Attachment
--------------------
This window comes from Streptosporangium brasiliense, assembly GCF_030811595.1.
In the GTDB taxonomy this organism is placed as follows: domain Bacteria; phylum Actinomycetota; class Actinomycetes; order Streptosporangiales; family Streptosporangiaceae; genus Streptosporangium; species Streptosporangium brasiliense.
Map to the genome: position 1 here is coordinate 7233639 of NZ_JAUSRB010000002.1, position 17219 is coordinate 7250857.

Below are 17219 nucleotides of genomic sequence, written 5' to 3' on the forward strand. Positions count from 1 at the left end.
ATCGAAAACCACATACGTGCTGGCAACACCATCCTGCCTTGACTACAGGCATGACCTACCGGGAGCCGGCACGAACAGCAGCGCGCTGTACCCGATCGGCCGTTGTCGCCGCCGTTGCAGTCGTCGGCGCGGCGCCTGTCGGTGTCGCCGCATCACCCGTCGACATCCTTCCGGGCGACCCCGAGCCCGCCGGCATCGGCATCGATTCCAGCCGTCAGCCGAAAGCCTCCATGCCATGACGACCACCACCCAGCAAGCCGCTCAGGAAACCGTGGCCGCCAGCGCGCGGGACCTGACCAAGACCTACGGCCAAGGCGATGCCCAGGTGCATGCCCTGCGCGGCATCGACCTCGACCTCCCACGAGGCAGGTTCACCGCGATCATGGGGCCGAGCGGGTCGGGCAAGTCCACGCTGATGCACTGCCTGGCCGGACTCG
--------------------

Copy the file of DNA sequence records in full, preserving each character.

This window comes from Streptosporangium brasiliense, assembly GCF_030811595.1.
In the GTDB taxonomy this organism is placed as follows: domain Bacteria; phylum Actinomycetota; class Actinomycetes; order Streptosporangiales; family Streptosporangiaceae; genus Streptosporangium; species Streptosporangium brasiliense.
Map to the genome: position 1 here is coordinate 7233639 of NZ_JAUSRB010000002.1, position 17219 is coordinate 7250857.

Below are 17219 nucleotides of genomic sequence, written 5' to 3' on the forward strand. Positions count from 1 at the left end.
ATCGAAAACCACATACGTGCTGGCAACACCATCCTGCCTTGACTACAGGCATGACCTACCGGGAGCCGGCACGAACAGCAGCGCGCTGTACCCGATCGGCCGTTGTCGCCGCCGTTGCAGTCGTCGGCGCGGCGCCTGTCGGTGTCGCCGCATCACCCGTCGACATCCTTCCGGGCGACCCCGAGCCCGCCGGCATCGGCATCGATTCCAGCCGTCAGCCGAAAGCCTCCATGCCATGACGACCACCACCCAGCAAGCCGCTCAGGAAACCGTGGCCGCCAGCGCGCGGGACCTGACCAAGACCTACGGCCAAGGCGATGCCCAGGTGCATGCCCTGCGCGGCATCGACCTCGACCTCCCACGAGGCAGGTTCACCGCGATCATGGGGCCGAGCGGGTCGGGCAAGTCCACGCTGATGCACTGCCTGGCCGGACTCG